I will not have You for an Enemy.

Befriend me! Let Your good be strong for me!
Let Truth, like manna, break Hunger’s weak defense.
Let Light, like water, turn all Envy dry.
Let Beauty Himself shame Craving into silence.

I do not want You for my Enemy,
My most constant Friend. Let everyone know:
Write Your friendship across the open sky!
Take my hand in Yours, and I will go
Where terrible, beautiful friendship makes me go.

© 2012 Deborah King

Longing

I’m currently re-reading a short collection of poems by Edna St. Vincent Millay that I’ve had for years.

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Edna St. Vincent Millay

I’m currently re-reading a short collection of poems by Edna St. Vincent Millay that I’ve had for years (Selected Poems). I love Millay’s style, even when I disagree with her philosophy on life. In my mind, she’s up there next to Frost in her ability to capture something of what C.S. Lewis described this way:

“the inconsolable secret in each one of you–the secret which hurts so much that you take your revenge on it by calling it names like Nostalgia and Romanticism and Adolescence; the secret also which pierces with such sweetness that when, in very intimate conversation, the mention of it becomes imminent, we grow awkward and affect to laugh at ourselves; the secret we cannot hide and cannot tell, though we desire to do both. We cannot tell it because it is a desire for something that has never actually appeared in our experience. We cannot hide it because our experience is constantly suggesting it, and we betray ourselves like lovers at the mention of a name. Our commonest expedient is to call it beauty and behave as if that settled the matter … But all this is a cheat … The books or the music in which we thought the beauty was located will betray us if we trust to them; it was not in them, it only came through them, and what came through them was longing. These things–the beauty, the memory of our own past–are good images of what we really desire; but if they are mistaken for the thing itself, they turn into dumb idols, breaking the hearts of their worshippers.” (The Weight of Glory)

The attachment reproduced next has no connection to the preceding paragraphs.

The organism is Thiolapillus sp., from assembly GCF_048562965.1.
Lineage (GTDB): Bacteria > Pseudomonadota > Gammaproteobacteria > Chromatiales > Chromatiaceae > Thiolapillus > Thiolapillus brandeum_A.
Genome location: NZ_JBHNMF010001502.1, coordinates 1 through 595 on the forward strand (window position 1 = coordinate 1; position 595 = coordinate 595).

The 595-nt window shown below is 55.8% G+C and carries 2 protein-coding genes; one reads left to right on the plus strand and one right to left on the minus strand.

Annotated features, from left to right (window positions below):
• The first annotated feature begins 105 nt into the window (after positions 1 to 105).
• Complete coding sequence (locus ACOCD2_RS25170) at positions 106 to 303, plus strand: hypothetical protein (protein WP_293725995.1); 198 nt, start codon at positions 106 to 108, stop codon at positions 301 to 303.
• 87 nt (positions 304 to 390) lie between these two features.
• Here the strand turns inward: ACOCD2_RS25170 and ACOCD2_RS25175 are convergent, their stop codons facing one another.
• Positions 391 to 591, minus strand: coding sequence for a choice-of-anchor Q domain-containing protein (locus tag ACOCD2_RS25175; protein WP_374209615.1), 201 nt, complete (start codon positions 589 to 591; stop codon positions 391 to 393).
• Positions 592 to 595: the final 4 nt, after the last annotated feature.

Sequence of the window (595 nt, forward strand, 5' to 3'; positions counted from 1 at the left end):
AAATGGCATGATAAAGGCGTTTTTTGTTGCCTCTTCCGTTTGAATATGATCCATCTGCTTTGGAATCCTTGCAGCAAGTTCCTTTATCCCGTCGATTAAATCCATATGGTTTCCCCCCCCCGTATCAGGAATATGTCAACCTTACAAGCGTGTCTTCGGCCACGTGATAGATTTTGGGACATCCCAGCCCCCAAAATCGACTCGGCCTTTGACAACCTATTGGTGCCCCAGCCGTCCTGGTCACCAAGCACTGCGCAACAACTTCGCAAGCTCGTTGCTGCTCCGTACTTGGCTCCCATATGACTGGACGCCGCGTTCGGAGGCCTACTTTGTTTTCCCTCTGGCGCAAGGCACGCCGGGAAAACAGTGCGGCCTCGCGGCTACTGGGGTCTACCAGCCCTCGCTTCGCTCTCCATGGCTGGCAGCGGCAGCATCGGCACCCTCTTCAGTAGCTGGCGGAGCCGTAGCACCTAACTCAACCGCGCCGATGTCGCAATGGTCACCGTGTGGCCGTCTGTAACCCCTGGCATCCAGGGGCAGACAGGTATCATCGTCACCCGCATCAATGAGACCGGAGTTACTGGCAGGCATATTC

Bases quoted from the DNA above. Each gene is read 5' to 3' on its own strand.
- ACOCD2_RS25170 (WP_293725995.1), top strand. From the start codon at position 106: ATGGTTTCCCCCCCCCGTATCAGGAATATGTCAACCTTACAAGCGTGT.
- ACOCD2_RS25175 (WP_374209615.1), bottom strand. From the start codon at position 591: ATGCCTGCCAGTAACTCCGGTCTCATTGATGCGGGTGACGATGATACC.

Millay was not a Christian. But her work frequently expresses the longing Lewis described–a wordless aching for something we’ve never even seen; an aching ultimately filled only by seeing the perfections of Christ and becoming in reality what we (Christians) are currently positionally. As 1 John 3:2 says, “Beloved, we are God’s children now, and what we will be has not yet appeared; but we know that when he appears we shall be like him, because we shall see him as he is.”

Here’s a couple of my favorites from Millay:

Assault

I had forgotten how the frogs must sound
After a year of silence, else I think
I should not so have ventured forth alone
At dusk upon this unfrequented road.

I am waylaid by Beauty. Who will walk
Between me and the crying of the frogs?
Oh, savage Beauty, suffer me to pass,
That am a timid woman, on her way
From one house to another!

Wild Swans

I looked in my heart while the wild swans went over.
And what did I see I had not seen before?
Only a question less or a question more;
Nothing to match the flight of wild birds flying.
Tiresome heart, forever living and dying,
House without air, I leave you and lock your door.
Wild swans, come over the town, come over
The town again, trailing your legs and crying!

Edna St. Vincent Millay